In the end, all those things: the places you lived, the people you knew or only saw in passing; all those you knew without knowing; their parallel worlds . . . All that mystery and potential; all the dreamt or fictional lives more real than reality; the suggestions of poetry, the hope between the lines, the impossibilities and transcendent truth of the best music and art . . . Though you and I can contain all this, and it never ends nor can be lost, such statements must inevitably sound, if not ecstatically religious or tritely optimistic, then complacently resigned: “You’ve always got your memories”. Such things can be prescribed but not dictated. We have to be content to feel them as they pass and let the rest of the melting iceberg go . . . except of course, I can’t.
So, is it better only to look back with a gentle, sentimental nostalgia – or is that just cowardice? Is the visionary quasi-spiritual quality of High Art better because it looks forward rather than back? Yet some art seems to contain both. ‘Beside You’ combines love, place and past time with myth and forwardness. Again, I forget my own philosophy – my desperate philosophy which I doubt hourly – that we can incorporate everything into ourselves; incorporate the past into the living future, since they are the same anyway; that we already frequently live outside the cycles of time. I forget that I believe this forwardness can be found in anything intensely realized. The impossibility of loving Sherry – the flood of which, by implicating the labyrinth of the past, cannot fail but amplify the pain of looking back – makes me forever lost. Yet being lost, drowning, is only a stage. We must come out the other side if we persist. And so, youth will not be wasted on the young, nor wisdom on the old – since in my intense identification with those seconds of Things Behind the Sun, I become young again; and in not caring about being old later on – knowing it’s just an arbitrary point – I become free.
Lawrence Freiesleben March 2018
email@example.com (First draft finished on a sunny lunchtime outside The Mason’s Arms, Bowland Bridge, Cumbria. 19th of February 2018)
NOTES & LINKS: All links checked July 2019, but sadly, the 1968 David Bowie cover of Lesley Duncan’s Love Song has now been blocked. However a friend has since sent me a better version, in which Bowie also credits Lesley Duncan – this part of his introduction was cut off on my earlier link. : https://www.youtube.com/watch?v=pXi3q_BUtIU
[i] https://www.youtube.com/watch?v=RMJ8lVXXNP8 (sourced 18th February 2018) From approximately 1hr 47.19mins. To those who don’t find this scene powerful I would suggest you’re not making enough effort – or haven’t relaxed far enough into the well of universal emotion! Originally seen in 1984 and still my favourite film: see http://internationaltimes.it/a-canterbury-tale/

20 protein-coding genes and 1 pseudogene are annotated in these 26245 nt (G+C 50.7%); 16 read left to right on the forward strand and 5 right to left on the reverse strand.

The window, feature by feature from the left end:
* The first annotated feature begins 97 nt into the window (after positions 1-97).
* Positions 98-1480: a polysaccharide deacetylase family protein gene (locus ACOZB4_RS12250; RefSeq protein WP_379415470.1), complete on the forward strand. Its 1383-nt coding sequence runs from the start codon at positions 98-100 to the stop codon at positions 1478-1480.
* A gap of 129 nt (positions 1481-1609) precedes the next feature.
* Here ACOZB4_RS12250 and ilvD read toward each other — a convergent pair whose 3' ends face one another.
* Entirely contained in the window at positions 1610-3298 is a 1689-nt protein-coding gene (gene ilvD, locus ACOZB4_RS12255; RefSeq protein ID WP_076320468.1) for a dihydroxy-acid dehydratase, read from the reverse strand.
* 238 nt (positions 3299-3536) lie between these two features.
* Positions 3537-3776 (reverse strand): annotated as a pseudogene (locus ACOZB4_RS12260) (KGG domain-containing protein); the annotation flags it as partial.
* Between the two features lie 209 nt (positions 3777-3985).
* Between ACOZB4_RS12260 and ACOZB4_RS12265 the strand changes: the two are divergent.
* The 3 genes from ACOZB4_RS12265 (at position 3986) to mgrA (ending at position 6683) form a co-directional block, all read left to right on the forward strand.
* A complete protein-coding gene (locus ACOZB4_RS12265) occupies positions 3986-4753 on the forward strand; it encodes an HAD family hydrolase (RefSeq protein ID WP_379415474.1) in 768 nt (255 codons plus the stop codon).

[iii] https://www.youtube.com/watch?v=0NdvMT32skw – sourced on 18th February 2018
[iv] (Tumbleweed Connection version (year) https://www.youtube.com/watch?v=14nD-QMjFvI ) sourced on. 16th February 2018
Another great cover: https://www.youtube.com/watch?v=TRz0hmXhE8g sourced on 17th February 2018 has now been blocked on “copyright grounds”
[vi] The original theatrical cut. Please don’t bother with the ‘Director’s Cut’. The original version with a running time of approximately 108 minutes (Pal – UK) or 113 mins (NTSC – U.S.) is a clear case of “less is more”. The over-explained Director’s Cut has lots of additional scenes, but although most of them are good in themselves, they only distract or drag on the concise original. This isn’t a question of my liking puzzles; the absurdity of time travel can never bear much close examination – anymore than the literal details of religions. They are all as ultimately superficial and irrelevant as scientific “explanations” of the world.
The later, Director’s Cut is a good cult film, but the original is an intuitive masterpiece – another instance perhaps, that illustrates the way in which even the best art may depend upon luck – and in the film world, upon pressure as well. Donnie Darko needs to be felt, not explained. The shorter original is more powerfully evocative, more tragic and yet more hopeful, more moving and simply more memorable. I tested this fact [! – what’s the point of being relativist in this instance?] with another comparative viewing in March 2018.
[vii] https://www.dailymotion.com/video/x5ge3dq – sourced 13th February 2018
[viii] Random Harvest (1942) with Ronald Coleman and Greer Garson. A classic tearjerker if ever there was one – to some people, myself included, the ending will always be devastatingly bittersweet. To others, the whole film is just a Hollywood contrivance.
[ix] “The dust and stones of the street were as precious as gold: the gates were at first the end of the world. The green trees when I saw them first through one of the gates transported … Thomas Traherne’s Meditations: Third Century – Spirit of Prayer
[xii] The ending of the semi Kitchen-sink drama Billy Liar (1963), divides viewers quite markedly: Some see Billy’s failure to leave as tragic, others as comic, others as merely depressing. Yet Julie Christie seems happily resigned – as if she’ll soon be back to finally persuade him. Meanwhile Billy’s invocation of homeward-bound companions could be seen as either regressive or determined.
[xiii] The Shape of Things to Come, (Prophecy and the American Voice) by Greil Marcus 2007
[xvi] George Orwell. Coming Up for Air. 1939